US Foreign Assistance
Measuring the impact of changes to the US foreign assistance budget
As both the Administration and Congress debate the future shape and size of US foreign assistance, it is vital that they possess a solid understanding of the impact of their decisions. To contribute towards this evidence base, Publish What You Fund launched a project to investigate the potential impact of future cuts.
The project combines a deep-dive into the data and research in partner countries. The findings are being fed into the FY19 congressional budget debates through our strong network of US partners.
A key outcome will be to actively demonstrate how better data on foreign assistance can be used to improve decision making. A set of recommendations on how the US might further improve its aid transparency has been produced.
Summary of findings
Read the summary paper The Impact of Proposed Cuts to US Foreign Assistance, as well as each individual country briefings:
- Nicaragua: The budget proposed ending all bilateral aid to Nicaragua. The US is the only donor to operate independently of the Nicaraguan government’s influence. If the US was to withdraw, it would severely damage the democracy movement, broader civil society and women’s rights groups. A number of independent organisations will be forced to close. Download report.
- Cambodia: The budget proposed ending bilateral agricultural assistance in Cambodia. Poverty gains will be adversely affected, as no other OECD donor is able to shift program focus to cover a gap. China will likely fill some of the resource gap, increasing its influence and leadership in Cambodia. The space for Cambodia’s civil society could shrink further and slow down governance reform efforts. Download report.
- Liberia: The budget proposed a 66% cut to democracy and governance work in Liberia. US achievements in institution-strengthening will be endangered, especially in light of the election of a new and inexperienced government. There are concerns that this will have serious ramifications for anti-corruption, civil society, and the decentralisation of services to support the most vulnerable. Download report.
- Senegal: The budget proposed a 56% cut to agricultural assistance in Senegal. There will be a significant gap in tackling food insecurity, which other donors may work to fill but would take years. In the interim, the worsening conditions could contribute to destabilising the country — notably the Casamance, where a reduction of agricultural support may risk efforts to end the low-level conflict there. Download report.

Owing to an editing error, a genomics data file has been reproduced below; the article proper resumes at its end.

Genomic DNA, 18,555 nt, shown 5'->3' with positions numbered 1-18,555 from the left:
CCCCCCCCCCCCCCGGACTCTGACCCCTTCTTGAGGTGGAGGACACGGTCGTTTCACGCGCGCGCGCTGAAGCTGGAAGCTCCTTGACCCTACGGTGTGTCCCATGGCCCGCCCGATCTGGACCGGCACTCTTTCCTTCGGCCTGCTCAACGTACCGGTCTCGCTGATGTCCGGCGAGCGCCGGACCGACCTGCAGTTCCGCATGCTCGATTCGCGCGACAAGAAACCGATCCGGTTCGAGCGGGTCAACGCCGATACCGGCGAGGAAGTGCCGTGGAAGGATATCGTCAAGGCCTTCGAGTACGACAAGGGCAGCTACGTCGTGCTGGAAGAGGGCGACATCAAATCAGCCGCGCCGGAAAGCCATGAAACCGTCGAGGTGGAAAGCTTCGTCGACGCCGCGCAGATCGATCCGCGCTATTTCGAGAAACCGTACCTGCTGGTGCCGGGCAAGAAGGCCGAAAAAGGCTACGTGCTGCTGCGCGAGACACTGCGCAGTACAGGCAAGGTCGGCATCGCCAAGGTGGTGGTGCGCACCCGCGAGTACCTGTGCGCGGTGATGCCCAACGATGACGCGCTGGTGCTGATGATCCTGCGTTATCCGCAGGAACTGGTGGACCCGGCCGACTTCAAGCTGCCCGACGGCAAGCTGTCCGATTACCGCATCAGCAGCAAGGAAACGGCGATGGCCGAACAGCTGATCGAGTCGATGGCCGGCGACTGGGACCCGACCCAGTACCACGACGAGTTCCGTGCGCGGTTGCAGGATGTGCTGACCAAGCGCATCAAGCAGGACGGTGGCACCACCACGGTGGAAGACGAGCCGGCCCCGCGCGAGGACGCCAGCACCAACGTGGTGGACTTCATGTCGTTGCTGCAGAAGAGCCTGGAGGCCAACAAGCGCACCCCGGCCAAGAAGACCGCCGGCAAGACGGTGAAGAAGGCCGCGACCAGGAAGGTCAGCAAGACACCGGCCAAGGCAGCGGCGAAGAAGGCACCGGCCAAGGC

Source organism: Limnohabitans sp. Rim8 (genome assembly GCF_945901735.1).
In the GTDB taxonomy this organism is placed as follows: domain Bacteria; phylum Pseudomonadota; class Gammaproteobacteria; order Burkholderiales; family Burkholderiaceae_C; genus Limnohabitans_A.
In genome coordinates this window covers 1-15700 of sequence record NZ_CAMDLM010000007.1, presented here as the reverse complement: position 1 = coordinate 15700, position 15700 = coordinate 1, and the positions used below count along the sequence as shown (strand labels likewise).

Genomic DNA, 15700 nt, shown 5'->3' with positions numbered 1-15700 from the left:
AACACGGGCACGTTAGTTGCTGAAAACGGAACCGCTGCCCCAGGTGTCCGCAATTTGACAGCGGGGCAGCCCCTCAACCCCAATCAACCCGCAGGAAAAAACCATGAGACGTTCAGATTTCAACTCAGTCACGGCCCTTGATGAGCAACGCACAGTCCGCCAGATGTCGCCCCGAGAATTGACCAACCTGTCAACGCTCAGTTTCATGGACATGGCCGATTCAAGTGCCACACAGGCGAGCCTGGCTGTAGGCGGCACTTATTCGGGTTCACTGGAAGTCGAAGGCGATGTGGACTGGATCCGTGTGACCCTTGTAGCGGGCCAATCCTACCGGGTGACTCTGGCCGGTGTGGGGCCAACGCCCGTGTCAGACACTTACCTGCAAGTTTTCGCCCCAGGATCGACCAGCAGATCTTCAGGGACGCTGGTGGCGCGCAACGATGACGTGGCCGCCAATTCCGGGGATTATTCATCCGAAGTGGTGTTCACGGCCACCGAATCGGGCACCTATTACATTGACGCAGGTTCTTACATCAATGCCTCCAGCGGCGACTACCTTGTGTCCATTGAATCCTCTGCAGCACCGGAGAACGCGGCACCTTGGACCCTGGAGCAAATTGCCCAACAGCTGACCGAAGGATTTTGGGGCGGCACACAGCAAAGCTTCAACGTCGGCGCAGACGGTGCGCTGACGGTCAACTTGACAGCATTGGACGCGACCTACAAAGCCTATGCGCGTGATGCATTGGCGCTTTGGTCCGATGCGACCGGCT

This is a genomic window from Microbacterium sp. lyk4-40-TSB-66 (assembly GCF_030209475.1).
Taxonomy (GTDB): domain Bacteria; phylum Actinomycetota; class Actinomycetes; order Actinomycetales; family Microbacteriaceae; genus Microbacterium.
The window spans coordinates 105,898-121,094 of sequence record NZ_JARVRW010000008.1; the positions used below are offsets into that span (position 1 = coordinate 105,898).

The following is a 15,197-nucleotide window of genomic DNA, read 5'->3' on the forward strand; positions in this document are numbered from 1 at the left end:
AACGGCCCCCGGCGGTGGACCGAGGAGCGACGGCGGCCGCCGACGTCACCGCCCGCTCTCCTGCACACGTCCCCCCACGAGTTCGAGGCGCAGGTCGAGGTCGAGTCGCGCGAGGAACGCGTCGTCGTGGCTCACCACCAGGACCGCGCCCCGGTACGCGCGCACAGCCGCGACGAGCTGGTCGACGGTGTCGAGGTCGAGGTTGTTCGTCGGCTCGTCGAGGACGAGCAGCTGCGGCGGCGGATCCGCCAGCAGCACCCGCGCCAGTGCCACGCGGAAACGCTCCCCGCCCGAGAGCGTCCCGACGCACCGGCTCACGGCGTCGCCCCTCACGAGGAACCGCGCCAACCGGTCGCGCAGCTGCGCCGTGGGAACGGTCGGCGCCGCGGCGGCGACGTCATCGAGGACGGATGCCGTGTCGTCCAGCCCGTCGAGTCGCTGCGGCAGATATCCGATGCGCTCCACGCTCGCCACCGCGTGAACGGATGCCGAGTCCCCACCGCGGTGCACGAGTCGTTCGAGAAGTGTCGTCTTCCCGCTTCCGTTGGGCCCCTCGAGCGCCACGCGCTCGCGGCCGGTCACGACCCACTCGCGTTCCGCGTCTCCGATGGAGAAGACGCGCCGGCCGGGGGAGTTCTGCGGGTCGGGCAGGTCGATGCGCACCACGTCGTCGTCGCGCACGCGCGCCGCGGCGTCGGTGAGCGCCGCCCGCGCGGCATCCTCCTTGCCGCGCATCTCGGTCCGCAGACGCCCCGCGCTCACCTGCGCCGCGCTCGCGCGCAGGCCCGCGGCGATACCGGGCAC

- US Transparency: We have used our experience of accessing and using US aid data to reflect on the state of US aid information and have identified a number of issues that US aid agencies should address. The United States joined the International Aid Transparency Initiative (IATI) in 2011. Progress to turn this aid transparency commitment into usable IATI data has been a struggle for most US agencies. This paper assesses IATI data for three US agencies – the United States Agency for International Development (USAID), the Department of State (State), and the Millennium Challenge Corporation (MCC). Download report.
- Research: The project initially scoped all available open aid data and analyzed the political economy of a number of partner countries currently receiving foreign assistance. This was followed by key informant interviews in Washington DC and each of the partner countries, as well as comparative research on other donor activities in those countries. This research aimed to determine the potential impact of changes to the US budget.
- Distribution: The findings were written up into a main report accompanied by country-specific briefings. These were distributed through face to face events as well as via our partners in Washington DC.
- Transparency: Taking lessons from the scoping of available open aid data at the start of the project, we produced a number of targeted recommendations for how the US government can improve its transparency. The aim of this is to enable both the government and others to access and use this information more effectively in future.
Read our full research methodology here.
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